Experts Warn ‘100 Percent’ Chance Of Asteroid Colliding With Earth And Action Needed To Prevent Mass Extinction

There are astronomy experts who are warning that there is a “100% chance” that an asteroid will collide with the Earth and there is a possibility that the impact will cause a mass extinction.

Greg Leonard is a professor at the University of Otago’s School of Surveying in New Zealand and senior research specialist at the NASA-funded Catalina Sky Survey project. The professor said that there is 100% possibility of an asteroid smashing into Earth.

“But I also know that if we do nothing, sooner or later, there’s a one hundred percent chance that one will get us,” Professor Leonard said. “So I feel privileged to be doing something.”

Leonard, who is an asteroid specialist, was speaking to science writer Bryan Walsh for his new book on the history of extinction, called End Times: A Brief Guide to the End of the World.

Leonard said the chances of being killed by an asteroid are less than dying from a lightning strike. In your lifetime, the odds of becoming a lightning victim in the U.S. is 1 in 3,000. There have been 3,696 deaths from lightning in the U.S. between 1959 and 2003.

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Professor isn’t the only person warning that a killer asteroid could hit Earth, other experts warn of potentially catastrophic collisions by asteroids.

The B612 Foundation is a private organization dedicated to the planetary defense against asteroids and other near-Earth objects (NEO) impacts. B612’s President Danica Remy also proclaimed that there is a 100% chance of an asteroid colliding with our planet. “It’s 100 percent certain that we’re going to get hit, but we’re not 100 percent certain when,” Remy said.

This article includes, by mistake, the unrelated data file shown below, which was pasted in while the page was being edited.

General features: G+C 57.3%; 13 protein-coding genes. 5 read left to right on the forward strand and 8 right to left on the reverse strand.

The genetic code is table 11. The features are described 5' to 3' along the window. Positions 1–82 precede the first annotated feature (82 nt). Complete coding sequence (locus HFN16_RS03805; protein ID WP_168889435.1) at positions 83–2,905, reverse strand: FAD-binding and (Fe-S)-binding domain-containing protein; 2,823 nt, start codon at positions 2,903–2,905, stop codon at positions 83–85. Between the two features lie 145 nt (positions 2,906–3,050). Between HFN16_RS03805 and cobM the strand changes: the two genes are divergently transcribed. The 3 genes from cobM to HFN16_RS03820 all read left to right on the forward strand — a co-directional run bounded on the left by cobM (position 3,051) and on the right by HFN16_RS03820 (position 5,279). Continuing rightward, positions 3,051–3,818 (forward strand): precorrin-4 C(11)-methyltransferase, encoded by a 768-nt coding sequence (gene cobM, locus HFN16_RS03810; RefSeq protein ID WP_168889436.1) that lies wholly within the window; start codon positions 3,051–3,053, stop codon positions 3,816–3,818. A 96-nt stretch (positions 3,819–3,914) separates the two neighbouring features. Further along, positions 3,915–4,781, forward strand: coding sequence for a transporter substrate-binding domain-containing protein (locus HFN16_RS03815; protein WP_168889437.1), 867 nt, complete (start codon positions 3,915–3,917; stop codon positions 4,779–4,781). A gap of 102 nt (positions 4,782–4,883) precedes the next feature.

Lembit Öpik is the Chairman of Parliament for the space nation Asgardia. The Space Kingdom of Asgardia is a micronation that plans to found a society on the moon by 2043.

“It’s a matter of life and death,” said Öpik, who was a former British politician. “The chance of an impact is 100 percent, you just don’t know when.”

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NASA has gone on record to say it “knows of no asteroid or comet currently on a collision course with Earth, so the probability of a major collision is quite small.” NASA has tried to calm fears of impending doom by saying: “In fact, as best as we can tell, no large object is likely to strike the Earth any time in the next several hundred years.”

“It’s likely that we could identify a threatening near-Earth object large enough to potentially cause catastrophic changes in the Earth’s environment, and most astronomers believe that a systematic approach to studying asteroids and comets that pass close to the Earth makes good sense,” NASA explained.

That being said, it was only a month ago when a city-killing asteroid surprised astronomers by how close it was to Earth. Asteroid 2019 OK zoomed towards the Earth at 15 miles per second and soared within 43,500 miles of our planet.

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Asteroids don’t even need to actually collide with Earth to be frighteningly dangerous. The Tunguska Event on June 30, 1908, was one of the largest explosions ever in history and delivered 1,000 times greater the power than the atomic bomb dropped on Hiroshima, Japan.

A meteoroid exploded above the Eastern Siberian Taiga and obliterated 770 square miles of forest, destroying over 83 million trees. Thankfully, there were only three casualties because it was in an uninhabited area, but if a similar event happened in a populated area or city, the death toll could have been in the millions.

The asteroid known as the Chicxulub Impactor, which crashed into the Yucatán Peninsula in Mexico, hit Earth about 66 million years ago. The Chicxulub asteroid is believed to have pulverized the planet, igniting the atmosphere and starting a mass extinction, killing off three-quarters of all living things.

So scientists and governments are developing defense strategies to guard the planet against killer asteroids. One defense program is the Asteroid Impact Deflection Assessment (AIDA) that proposes crashing spacecraft into asteroids to alter its path with kinetic impact, but that won’t change the course of planet-killing asteroids.

You could also use nuclear weapons and detonate it near the asteroid and change its course. Another proposal is to paint one side of the asteroid, which would cause the sun to push harder on the one side that is lighter in color.

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Here is a video illustrating the apocalyptic scenario of a 300-mile-wide meteor colliding with Earth and how it would wipe life off of the planet.

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